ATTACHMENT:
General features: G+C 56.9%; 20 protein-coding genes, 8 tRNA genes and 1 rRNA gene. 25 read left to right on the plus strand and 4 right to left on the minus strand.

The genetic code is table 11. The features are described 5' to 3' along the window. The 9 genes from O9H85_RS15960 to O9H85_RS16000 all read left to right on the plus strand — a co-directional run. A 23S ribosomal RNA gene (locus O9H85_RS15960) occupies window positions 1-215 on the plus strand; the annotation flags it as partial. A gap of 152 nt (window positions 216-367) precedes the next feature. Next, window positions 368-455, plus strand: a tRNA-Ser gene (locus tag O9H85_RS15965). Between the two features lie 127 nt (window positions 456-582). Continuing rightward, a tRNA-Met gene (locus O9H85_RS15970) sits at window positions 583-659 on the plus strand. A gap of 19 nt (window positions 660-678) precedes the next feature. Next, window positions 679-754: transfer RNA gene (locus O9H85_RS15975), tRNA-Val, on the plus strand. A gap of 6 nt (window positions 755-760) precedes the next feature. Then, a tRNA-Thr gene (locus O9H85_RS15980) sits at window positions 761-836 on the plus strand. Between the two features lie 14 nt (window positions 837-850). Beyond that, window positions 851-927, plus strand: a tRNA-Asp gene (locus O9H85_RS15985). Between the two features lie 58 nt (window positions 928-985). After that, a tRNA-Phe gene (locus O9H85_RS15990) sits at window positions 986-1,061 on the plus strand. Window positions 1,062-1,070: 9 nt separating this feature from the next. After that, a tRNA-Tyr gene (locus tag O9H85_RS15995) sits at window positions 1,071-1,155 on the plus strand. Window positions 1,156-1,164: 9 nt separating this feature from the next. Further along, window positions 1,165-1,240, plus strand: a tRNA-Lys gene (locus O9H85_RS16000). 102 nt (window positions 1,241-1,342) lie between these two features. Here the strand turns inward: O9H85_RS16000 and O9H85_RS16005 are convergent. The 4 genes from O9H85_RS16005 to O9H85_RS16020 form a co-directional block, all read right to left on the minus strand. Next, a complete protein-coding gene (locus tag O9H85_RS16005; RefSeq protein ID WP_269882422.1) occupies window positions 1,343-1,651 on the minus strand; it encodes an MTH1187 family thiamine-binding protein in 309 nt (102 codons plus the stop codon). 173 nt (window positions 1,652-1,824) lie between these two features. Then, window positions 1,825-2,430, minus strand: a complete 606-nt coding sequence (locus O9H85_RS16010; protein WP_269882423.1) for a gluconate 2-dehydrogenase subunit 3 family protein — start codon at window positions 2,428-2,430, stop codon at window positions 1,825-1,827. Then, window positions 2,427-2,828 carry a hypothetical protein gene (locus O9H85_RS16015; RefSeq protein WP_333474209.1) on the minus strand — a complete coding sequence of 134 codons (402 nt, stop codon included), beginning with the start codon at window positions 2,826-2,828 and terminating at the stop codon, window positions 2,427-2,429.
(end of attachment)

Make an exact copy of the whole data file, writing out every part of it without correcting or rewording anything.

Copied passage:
General features: G+C 56.9%; 20 protein-coding genes, 8 tRNA genes and 1 rRNA gene. 25 read left to right on the plus strand and 4 right to left on the minus strand.

The genetic code is table 11. The features are described 5' to 3' along the window. The 9 genes from O9H85_RS15960 to O9H85_RS16000 all read left to right on the plus strand — a co-directional run. A 23S ribosomal RNA gene (locus O9H85_RS15960) occupies window positions 1-215 on the plus strand; the annotation flags it as partial. A gap of 152 nt (window positions 216-367) precedes the next feature. Next, window positions 368-455, plus strand: a tRNA-Ser gene (locus tag O9H85_RS15965). Between the two features lie 127 nt (window positions 456-582). Continuing rightward, a tRNA-Met gene (locus O9H85_RS15970) sits at window positions 583-659 on the plus strand. A gap of 19 nt (window positions 660-678) precedes the next feature. Next, window positions 679-754: transfer RNA gene (locus O9H85_RS15975), tRNA-Val, on the plus strand. A gap of 6 nt (window positions 755-760) precedes the next feature. Then, a tRNA-Thr gene (locus O9H85_RS15980) sits at window positions 761-836 on the plus strand. Between the two features lie 14 nt (window positions 837-850). Beyond that, window positions 851-927, plus strand: a tRNA-Asp gene (locus O9H85_RS15985). Between the two features lie 58 nt (window positions 928-985). After that, a tRNA-Phe gene (locus O9H85_RS15990) sits at window positions 986-1,061 on the plus strand. Window positions 1,062-1,070: 9 nt separating this feature from the next. After that, a tRNA-Tyr gene (locus tag O9H85_RS15995) sits at window positions 1,071-1,155 on the plus strand. Window positions 1,156-1,164: 9 nt separating this feature from the next. Further along, window positions 1,165-1,240, plus strand: a tRNA-Lys gene (locus O9H85_RS16000). 102 nt (window positions 1,241-1,342) lie between these two features. Here the strand turns inward: O9H85_RS16000 and O9H85_RS16005 are convergent. The 4 genes from O9H85_RS16005 to O9H85_RS16020 form a co-directional block, all read right to left on the minus strand. Next, a complete protein-coding gene (locus tag O9H85_RS16005; RefSeq protein ID WP_269882422.1) occupies window positions 1,343-1,651 on the minus strand; it encodes an MTH1187 family thiamine-binding protein in 309 nt (102 codons plus the stop codon). 173 nt (window positions 1,652-1,824) lie between these two features. Then, window positions 1,825-2,430, minus strand: a complete 606-nt coding sequence (locus O9H85_RS16010; protein WP_269882423.1) for a gluconate 2-dehydrogenase subunit 3 family protein — start codon at window positions 2,428-2,430, stop codon at window positions 1,825-1,827. Then, window positions 2,427-2,828 carry a hypothetical protein gene (locus O9H85_RS16015; RefSeq protein WP_333474209.1) on the minus strand — a complete coding sequence of 134 codons (402 nt, stop codon included), beginning with the start codon at window positions 2,826-2,828 and terminating at the stop codon, window positions 2,427-2,429.